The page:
DEM (abbreviating Data/Event Modeling) is a simplified and streamlined
version of Demeter/C++.

@ARTICLE{DEM:houser,
AUTHOR = "Chris Houser",
TITLE = "Manual and compiler for a terse and modular language DEM",
JOURNAL = SIGPLAN Notices,
YEAR = 1996,
PAGES = "41-51",
MONTH = "December",
VOLUME = 31,
NUMBER = 12
}

It is refreshing to see the ideas explained in a very direct way.
The paper explains the ideas of adaptiveness very well.
The implementation is only 100 lines of 
Perl 5 source code

and can be easily modifed by a Perl 5 specialist.
DEM makes Demeter very accessible.

The implementation makes some errors which are explained in:
Efficient Implementation of Adaptive Software.
 
Specifically, the through specifications can lead to inconsistency.

Demeter has been improved recently using context relations.
For the concepts, see:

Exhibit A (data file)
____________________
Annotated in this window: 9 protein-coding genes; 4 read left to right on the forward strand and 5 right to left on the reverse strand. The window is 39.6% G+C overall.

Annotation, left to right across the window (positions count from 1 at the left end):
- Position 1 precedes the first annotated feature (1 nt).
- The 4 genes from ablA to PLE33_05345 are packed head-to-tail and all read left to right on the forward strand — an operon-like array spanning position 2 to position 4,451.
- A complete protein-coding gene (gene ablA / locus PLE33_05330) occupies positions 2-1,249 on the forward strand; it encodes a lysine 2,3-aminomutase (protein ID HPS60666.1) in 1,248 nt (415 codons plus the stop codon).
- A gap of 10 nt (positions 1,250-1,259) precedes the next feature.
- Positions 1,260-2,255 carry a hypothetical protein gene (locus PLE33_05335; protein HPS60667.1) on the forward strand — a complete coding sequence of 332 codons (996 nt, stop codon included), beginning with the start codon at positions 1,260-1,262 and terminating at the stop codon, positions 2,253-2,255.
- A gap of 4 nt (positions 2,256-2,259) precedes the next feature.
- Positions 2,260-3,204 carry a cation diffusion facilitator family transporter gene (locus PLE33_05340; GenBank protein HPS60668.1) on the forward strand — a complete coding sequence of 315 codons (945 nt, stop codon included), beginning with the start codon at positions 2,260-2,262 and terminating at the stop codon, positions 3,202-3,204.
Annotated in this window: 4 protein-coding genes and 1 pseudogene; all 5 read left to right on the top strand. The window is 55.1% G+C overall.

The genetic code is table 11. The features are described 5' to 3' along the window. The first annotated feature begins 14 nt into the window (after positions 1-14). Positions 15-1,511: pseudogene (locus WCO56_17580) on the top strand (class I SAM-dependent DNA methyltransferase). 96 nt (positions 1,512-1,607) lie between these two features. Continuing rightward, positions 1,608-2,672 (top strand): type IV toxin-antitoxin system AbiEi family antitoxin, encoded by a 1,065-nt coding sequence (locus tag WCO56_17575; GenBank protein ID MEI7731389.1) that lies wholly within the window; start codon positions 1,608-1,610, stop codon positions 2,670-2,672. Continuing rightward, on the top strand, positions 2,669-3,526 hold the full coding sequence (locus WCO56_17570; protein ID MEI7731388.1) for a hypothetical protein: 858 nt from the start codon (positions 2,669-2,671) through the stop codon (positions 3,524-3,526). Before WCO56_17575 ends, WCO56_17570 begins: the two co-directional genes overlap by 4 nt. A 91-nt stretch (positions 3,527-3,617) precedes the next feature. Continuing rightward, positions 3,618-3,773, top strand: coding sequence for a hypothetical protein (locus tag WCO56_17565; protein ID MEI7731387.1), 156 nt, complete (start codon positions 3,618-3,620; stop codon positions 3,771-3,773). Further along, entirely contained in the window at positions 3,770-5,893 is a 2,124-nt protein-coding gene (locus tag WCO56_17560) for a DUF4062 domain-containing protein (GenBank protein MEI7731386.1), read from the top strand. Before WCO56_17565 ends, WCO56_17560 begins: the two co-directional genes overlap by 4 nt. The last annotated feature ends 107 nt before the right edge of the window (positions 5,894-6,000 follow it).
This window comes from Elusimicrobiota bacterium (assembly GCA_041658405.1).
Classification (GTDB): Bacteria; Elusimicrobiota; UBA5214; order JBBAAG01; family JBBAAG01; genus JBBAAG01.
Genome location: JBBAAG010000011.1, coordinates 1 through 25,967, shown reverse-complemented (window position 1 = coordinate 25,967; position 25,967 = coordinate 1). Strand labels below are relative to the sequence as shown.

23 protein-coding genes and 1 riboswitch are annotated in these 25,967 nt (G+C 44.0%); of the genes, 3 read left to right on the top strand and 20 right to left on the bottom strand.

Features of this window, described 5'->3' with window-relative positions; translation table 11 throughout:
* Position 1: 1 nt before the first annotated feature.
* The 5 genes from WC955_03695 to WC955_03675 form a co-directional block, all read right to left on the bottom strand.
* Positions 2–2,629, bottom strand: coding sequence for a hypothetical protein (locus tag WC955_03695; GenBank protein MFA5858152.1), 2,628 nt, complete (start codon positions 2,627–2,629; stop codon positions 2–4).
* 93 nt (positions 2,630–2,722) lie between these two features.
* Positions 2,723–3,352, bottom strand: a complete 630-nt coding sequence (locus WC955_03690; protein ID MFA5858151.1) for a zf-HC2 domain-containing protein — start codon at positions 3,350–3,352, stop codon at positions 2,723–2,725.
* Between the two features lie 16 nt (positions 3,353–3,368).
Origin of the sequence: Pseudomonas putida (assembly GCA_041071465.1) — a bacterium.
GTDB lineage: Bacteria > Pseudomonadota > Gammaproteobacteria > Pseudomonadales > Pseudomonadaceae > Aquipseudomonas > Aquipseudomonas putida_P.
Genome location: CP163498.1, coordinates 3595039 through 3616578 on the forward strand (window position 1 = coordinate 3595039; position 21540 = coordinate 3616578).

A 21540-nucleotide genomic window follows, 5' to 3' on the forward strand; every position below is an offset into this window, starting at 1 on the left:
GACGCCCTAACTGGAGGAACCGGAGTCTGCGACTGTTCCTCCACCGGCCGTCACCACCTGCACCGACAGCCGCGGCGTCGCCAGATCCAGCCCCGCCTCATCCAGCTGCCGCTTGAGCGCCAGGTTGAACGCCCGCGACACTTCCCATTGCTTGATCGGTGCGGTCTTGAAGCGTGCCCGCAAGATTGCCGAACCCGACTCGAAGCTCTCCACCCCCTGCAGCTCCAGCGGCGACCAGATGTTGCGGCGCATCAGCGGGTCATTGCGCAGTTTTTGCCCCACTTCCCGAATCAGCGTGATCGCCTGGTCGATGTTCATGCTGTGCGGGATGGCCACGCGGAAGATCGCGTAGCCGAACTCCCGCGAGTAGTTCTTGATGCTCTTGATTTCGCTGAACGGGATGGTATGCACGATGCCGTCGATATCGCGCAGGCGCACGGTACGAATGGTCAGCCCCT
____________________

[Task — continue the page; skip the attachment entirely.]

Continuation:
Evolution of Object Behavior using Context Relations.

For an implementation, see:
http://www.ccs.neu.edu/home/lieber/Demeter-and-Java.html.

There is one statement by the author I would like to comment on: "Writing DEM flow specifications potentially requires global knowledge of the graph, breaking encapsulation and hindering reuse." Object-oriented programs are much worse regarding the detailed knowledge about the graph information which has to be put into the programs. So if DEM hinders reuse, then ordinary oo programming hinders reuse even much more.